The film's production doesn't really have any major crises behind the scenes. With exception to a few moments, there weren't any special effects used in the film. There was also conflict raised over a character speaking Hungarian. Due to her Russian accent, it was already hard to understand what she was saying. To make matters worse, she finished the statement in her native language. The film also had various songs that were cut from the final production, including "My Own Best Friend" and "Me and My Baby." The latter however can be heard briefly in the background when Roxie announces her pregnancy. The soundtrack was also the first to use Sony's Digital Stream Direct process, thus being released on the multi-channel SACD format.

Along Moulin Rouge, Chicago was considered to be one of the films that ushered in a resurgence of movie musicals in the early 21st century. With its vibrant production and instantly memorable songs, it received wide acclaim and helped film to embrace song and dance for the next 10 years. Miramax, who had attempted to make the film as early as the mid-90's, would benefit greatly from the film when it became the highest grossing film in the studio's history at $306 million internationally. By the time that The Academy Awards came around, it was already a juggernaut that seemed impossible to top. Considering how few successful musicals had been made in the years surrounding it, it kind of was a big deal.

Then The Oscars pretty much proved how much it was willing to embrace it. Much like Moulin Rouge the year prior, Chicago racked up a lot of Oscar nominations, earning 13 total. While it didn't break too many records or set a new standard, it was the first musical film since 1968's Oliver to win Best Picture. As of 2015, it is also the last. There have been a few to be nominated (such as 2012's Les Miserables), but none have stood as much of a chance. While Marshall didn't win Best Director, he joins a small class of directors to win Best Picture for their big screen debut (including Sam Mendes for American Beauty only three years prior).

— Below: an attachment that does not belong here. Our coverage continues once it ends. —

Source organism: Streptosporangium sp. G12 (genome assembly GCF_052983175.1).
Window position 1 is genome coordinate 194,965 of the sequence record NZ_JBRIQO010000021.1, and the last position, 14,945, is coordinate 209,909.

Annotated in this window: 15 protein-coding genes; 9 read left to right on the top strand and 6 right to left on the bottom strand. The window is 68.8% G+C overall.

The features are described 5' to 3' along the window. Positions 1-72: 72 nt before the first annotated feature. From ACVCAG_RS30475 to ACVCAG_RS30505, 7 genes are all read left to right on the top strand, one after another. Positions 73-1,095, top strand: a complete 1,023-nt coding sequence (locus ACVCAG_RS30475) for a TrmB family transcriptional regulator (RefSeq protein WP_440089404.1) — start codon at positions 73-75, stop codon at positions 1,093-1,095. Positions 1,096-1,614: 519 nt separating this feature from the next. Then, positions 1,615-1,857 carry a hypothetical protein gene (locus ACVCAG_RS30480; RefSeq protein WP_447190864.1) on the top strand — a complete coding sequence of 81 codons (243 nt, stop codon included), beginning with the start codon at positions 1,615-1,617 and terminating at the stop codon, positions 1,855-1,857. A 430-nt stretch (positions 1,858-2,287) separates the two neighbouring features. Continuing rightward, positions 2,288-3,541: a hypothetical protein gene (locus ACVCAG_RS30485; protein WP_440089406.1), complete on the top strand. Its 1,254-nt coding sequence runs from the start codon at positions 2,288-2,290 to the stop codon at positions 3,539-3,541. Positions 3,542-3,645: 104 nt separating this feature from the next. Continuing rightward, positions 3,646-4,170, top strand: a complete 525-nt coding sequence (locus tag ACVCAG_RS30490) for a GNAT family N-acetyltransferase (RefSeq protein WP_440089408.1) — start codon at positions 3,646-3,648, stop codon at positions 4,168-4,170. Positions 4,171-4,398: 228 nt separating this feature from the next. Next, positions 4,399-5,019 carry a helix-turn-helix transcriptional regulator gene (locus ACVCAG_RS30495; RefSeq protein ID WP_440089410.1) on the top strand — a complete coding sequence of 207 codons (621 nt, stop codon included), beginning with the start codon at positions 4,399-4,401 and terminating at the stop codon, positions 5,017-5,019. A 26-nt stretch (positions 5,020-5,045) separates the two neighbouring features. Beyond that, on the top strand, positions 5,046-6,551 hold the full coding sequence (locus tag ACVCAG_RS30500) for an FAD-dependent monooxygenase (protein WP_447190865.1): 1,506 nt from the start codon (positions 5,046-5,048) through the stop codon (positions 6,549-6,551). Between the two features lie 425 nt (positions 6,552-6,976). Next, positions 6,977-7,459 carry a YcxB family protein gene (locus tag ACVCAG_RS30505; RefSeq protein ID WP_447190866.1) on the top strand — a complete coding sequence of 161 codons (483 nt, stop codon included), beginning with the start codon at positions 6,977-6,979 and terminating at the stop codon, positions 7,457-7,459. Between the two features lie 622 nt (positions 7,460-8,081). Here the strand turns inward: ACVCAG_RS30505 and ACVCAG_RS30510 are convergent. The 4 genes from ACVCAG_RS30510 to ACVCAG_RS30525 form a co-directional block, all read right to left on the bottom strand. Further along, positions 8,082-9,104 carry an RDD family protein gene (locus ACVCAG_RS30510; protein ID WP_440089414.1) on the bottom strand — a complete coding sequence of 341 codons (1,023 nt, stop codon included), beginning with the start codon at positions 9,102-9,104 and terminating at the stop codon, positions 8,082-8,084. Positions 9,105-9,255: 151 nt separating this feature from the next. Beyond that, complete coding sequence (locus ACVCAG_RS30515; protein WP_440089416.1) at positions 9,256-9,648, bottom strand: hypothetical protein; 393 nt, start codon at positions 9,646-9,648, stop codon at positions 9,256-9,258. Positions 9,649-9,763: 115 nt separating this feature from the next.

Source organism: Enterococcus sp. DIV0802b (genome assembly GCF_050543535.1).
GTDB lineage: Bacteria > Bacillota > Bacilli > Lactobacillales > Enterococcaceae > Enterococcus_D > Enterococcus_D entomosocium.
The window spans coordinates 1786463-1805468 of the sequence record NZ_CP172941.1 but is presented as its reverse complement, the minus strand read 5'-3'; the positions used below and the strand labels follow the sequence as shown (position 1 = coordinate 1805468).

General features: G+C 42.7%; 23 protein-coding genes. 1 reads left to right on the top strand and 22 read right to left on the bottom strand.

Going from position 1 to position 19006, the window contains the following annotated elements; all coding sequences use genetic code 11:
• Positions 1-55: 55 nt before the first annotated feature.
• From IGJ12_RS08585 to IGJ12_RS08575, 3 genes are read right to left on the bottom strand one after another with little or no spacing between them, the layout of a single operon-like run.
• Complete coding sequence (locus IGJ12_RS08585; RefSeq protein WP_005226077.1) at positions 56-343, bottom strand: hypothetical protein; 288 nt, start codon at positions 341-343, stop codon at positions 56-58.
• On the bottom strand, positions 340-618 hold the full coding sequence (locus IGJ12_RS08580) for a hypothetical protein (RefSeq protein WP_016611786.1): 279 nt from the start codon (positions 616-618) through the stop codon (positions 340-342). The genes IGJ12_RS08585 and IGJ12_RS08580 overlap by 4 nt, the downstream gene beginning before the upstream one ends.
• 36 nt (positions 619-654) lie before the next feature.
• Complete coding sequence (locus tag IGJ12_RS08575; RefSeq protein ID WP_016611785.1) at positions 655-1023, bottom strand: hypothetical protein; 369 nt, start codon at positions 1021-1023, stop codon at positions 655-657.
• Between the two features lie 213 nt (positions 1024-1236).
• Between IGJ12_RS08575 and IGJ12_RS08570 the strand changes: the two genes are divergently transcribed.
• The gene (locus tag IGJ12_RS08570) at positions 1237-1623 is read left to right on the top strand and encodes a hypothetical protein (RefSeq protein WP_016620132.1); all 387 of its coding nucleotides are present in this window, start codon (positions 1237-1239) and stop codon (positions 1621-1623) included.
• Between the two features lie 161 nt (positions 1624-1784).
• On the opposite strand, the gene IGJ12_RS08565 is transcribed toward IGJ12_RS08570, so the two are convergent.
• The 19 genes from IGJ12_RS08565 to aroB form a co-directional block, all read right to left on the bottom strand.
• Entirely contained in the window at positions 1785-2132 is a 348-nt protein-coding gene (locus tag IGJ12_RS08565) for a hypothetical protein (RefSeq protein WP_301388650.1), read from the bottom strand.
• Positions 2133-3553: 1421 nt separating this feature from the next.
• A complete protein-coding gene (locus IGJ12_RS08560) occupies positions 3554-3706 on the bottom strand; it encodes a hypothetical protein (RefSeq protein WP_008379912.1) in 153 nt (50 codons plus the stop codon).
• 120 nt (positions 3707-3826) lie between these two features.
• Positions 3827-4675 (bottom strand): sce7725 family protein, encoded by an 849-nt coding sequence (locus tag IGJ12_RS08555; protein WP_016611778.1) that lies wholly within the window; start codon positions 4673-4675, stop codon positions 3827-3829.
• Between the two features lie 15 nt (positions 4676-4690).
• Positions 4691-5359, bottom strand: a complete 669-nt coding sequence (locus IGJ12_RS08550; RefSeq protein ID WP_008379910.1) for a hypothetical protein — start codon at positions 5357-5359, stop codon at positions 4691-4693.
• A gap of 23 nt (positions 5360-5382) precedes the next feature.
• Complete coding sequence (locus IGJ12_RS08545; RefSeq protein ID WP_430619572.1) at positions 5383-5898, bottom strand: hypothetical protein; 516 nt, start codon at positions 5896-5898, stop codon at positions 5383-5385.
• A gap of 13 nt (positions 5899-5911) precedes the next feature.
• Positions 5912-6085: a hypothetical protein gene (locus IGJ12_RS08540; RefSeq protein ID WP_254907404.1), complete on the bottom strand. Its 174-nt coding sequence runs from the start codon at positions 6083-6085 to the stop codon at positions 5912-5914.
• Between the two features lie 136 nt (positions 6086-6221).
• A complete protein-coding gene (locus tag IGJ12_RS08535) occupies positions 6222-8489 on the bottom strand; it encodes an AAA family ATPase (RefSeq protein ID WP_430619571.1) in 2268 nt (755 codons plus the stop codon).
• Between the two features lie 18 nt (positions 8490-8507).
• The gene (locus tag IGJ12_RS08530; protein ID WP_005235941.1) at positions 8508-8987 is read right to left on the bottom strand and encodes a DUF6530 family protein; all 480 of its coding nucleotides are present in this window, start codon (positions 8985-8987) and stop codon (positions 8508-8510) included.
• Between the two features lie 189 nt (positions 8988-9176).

As stated, the impact that Chicago had on reviving movie musicals was not to be underestimated. Even if it technically started with Moulin Rouge, the Best Picture win definitely helped to suggest that musicals were going to come back in droves. To some extent, this was true, as dozens of films have come out in the decade following the film's success. This includes The Producers, Rent, Sweeney Todd: Demon Barber From Fleet Street, and Enchanted; most of which were also adapted from stage productions. In 2013, The Academy dedicated their ceremony to musicals. As a result, it featured Zeta-Jones performing as her Chicago character in a brief spot while singing "All That Jazz." While, as of 2015, the success of musical films has trickled down, there are still a few released every few years to varying degrees of reception. In a sense, Chicago did too good of a job and likely doesn't receive too much credit for the trend it participated in setting.

Chicago is a musical that is live and vibrant in all of the ways that its stage show's creator Bob Fosse would've wanted. Mixing colorful costumes, catchy song numbers, and fun set pieces; Marshall pretty much made the idea of the musical exciting again. With great performances by Zellweger and Zeta-Jones, the show's personality was rich and ready to capture attention. So whether or not it deserves credit for bringing back musicals (and whether or not you care about it), the film's impact is definitely strong and an achievement for what big budgeted productions could be with the right people involved. Is it the best musical? Probably not. However, it's still an undeniably striking one to witness; capturing the very essence of the magic of cinema.